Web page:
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Legislative Assembly for the ACT: 2009 Week 7 Hansard (18 June) . . Page.. 2544..


MR STANHOPE (continuing):

I consider that such a power is so important as to warrant being explicitly listed in section 14, with a similar power also explicitly listed in the powers for management of endemic diseases contained in section 18 of the act.

Currently, the act contains a power to declare a quarantine area, and through that declaration there is the ability to impose restrictions on movements in the quarantine area. However, modern quarantine arrangements, as contemplated by the various AUSVET plans, do not necessarily require a total ban on movement or activities within a quarantine area. The severity of restrictions in an area will generally depend on whether the particular disease has been detected in that area and, if not, the proximity of the disease to the area. In areas at risk of infection, but not actually infected, it is unreasonable to expect the community to completely cease all movement and activities. However, it is reasonable to expect that some conditions be placed on activities within the area, both to minimise the spread of the disease and, should the disease actually spread, to be able to find possibly infected animals. Therefore, a particularly important precaution is to keep records of the movement of animals, and this is reflected in a variety of AUSVET plans.

The bill inserts new sections 24A to 24C into the act. The intention of these new sections is to provide a means of relaxing restrictions on movement imposed under a quarantine declaration made under section 21. The authorisation can also include imposing conditions, including a requirement to keep records for a period of 12 months after the expiry.

The bill also clarifies that either the entire ACT or areas within the ACT can be declared quarantine areas for exotic or endemic diseases. The size of a quarantine area will be dependent upon the severity of the impact of the disease, the speed with which it can spread and the difficulty in detecting or eradicating it. Sometimes a single farm can be quarantined. Sometimes, as with equine influenza, which is highly contagious, the entire territory needs to be quarantined.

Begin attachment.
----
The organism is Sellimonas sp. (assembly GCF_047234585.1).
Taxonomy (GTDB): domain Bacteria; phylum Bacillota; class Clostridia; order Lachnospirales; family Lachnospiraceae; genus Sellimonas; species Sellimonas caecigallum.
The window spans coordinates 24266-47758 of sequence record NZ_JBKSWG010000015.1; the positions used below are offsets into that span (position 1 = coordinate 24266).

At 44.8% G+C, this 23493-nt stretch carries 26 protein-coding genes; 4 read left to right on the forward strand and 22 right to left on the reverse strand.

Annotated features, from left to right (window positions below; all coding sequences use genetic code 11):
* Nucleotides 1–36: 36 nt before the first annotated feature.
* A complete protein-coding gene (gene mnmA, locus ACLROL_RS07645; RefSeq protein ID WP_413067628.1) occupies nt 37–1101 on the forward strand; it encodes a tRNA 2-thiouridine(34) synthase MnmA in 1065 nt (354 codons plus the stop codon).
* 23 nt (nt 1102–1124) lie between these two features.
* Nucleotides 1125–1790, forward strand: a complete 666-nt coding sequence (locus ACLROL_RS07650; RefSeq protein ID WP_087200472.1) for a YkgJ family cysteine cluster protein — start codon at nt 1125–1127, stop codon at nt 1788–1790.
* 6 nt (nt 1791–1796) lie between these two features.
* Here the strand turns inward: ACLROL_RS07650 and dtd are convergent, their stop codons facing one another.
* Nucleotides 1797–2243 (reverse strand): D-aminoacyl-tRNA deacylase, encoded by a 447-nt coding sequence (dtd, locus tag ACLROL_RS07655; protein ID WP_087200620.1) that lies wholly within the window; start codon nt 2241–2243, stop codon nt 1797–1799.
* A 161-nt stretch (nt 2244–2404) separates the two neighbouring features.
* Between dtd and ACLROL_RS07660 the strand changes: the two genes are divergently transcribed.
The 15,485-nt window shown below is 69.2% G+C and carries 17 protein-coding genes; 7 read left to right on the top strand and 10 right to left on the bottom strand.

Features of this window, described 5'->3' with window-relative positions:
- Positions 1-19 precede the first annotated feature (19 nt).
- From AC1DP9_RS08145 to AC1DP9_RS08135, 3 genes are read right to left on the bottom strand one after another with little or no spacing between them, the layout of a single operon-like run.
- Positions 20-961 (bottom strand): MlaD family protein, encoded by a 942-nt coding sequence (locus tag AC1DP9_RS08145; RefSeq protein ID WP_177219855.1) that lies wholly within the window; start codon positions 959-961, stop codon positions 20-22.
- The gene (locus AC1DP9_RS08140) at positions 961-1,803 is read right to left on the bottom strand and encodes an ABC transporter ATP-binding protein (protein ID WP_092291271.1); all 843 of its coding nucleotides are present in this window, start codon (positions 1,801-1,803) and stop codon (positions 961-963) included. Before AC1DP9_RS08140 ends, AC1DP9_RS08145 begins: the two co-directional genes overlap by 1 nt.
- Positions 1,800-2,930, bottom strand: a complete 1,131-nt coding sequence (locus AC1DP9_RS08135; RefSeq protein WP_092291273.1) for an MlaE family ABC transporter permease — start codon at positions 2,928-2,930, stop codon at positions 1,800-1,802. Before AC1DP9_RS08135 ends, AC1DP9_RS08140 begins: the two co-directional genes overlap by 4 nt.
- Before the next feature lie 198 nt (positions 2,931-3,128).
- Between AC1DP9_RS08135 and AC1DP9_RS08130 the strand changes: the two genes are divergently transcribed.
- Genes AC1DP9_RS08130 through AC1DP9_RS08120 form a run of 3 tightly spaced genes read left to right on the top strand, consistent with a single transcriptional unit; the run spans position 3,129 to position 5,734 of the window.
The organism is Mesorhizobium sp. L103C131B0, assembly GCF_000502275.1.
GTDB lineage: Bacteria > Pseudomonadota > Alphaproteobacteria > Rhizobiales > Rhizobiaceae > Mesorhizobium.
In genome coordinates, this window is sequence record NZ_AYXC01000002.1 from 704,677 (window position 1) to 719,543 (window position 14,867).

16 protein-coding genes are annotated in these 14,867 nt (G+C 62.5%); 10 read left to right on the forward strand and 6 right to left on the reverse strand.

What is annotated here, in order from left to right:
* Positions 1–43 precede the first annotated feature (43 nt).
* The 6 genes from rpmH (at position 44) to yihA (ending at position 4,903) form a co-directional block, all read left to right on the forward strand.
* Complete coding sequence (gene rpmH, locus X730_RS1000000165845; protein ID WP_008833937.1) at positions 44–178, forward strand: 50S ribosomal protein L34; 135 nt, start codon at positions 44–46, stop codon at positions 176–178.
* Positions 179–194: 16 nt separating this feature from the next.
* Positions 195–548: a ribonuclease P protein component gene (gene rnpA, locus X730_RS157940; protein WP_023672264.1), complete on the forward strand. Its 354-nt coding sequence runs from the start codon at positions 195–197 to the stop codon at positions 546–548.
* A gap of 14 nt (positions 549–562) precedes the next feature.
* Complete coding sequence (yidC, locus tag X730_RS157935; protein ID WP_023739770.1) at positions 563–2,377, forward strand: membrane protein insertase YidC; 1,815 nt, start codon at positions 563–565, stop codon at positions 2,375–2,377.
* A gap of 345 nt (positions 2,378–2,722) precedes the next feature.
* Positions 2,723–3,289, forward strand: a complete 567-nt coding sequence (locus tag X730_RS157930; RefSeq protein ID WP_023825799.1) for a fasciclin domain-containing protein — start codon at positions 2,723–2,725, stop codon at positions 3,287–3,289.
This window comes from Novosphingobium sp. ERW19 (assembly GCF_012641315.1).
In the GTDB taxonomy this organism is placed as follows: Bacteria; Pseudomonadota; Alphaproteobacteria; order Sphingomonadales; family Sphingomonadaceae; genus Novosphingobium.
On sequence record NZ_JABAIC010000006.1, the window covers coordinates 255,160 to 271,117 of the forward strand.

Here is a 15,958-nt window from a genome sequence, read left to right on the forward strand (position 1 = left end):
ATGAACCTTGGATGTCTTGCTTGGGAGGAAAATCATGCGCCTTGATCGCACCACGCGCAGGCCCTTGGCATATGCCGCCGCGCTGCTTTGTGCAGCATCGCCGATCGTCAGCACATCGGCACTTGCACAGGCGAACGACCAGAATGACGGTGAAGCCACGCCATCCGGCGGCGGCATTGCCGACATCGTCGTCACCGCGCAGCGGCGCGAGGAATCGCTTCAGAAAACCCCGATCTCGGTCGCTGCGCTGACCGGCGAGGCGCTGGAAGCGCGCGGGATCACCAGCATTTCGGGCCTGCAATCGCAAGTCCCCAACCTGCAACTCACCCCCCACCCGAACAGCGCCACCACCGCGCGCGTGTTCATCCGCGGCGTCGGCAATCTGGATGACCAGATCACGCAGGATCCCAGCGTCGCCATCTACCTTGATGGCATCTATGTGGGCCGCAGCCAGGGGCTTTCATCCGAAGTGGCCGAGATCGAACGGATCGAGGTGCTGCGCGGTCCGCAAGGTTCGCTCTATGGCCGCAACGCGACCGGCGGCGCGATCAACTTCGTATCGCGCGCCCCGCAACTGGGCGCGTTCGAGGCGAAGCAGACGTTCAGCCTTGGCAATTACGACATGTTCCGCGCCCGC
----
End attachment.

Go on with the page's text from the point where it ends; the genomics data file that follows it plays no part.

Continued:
The bill also provides further clarity concerning the searching of vehicles. I draw members'attention to the scrutiny of bills report on the bill in relation to the searching of vehicles. In their report, the legal affairs committee stated that "it might be that the amendment is unnecessary". I do agree with the committee's conclusion on this proposed amendment. It might be necessary; on the other hand, it might, as suggested, be unnecessary. In an emergency animal disease situation, the act needs to be crystal clear on powers available to the government and its officers. We cannot come to a point where authorised persons need to consult with the government or the Government Solicitor's office to ensure they have appropriate powers to inspect a vehicle and its contents.

Vehicles are also the usual means a person has to transport their animals, whether they are healthy or infected. There is a risk that vehicles could contain infectious material and, wittingly or unwittingly, the driver could be spreading the disease. It is appropriate that the act provides officers with the ability to enter any vehicle by a public road at any time if they have a reasonable suspicion that it is carrying infected animals or contaminated things or to prevent the spread of disease. This, of course, is particularly important for larger vehicles such as semitrailers and horse floats.


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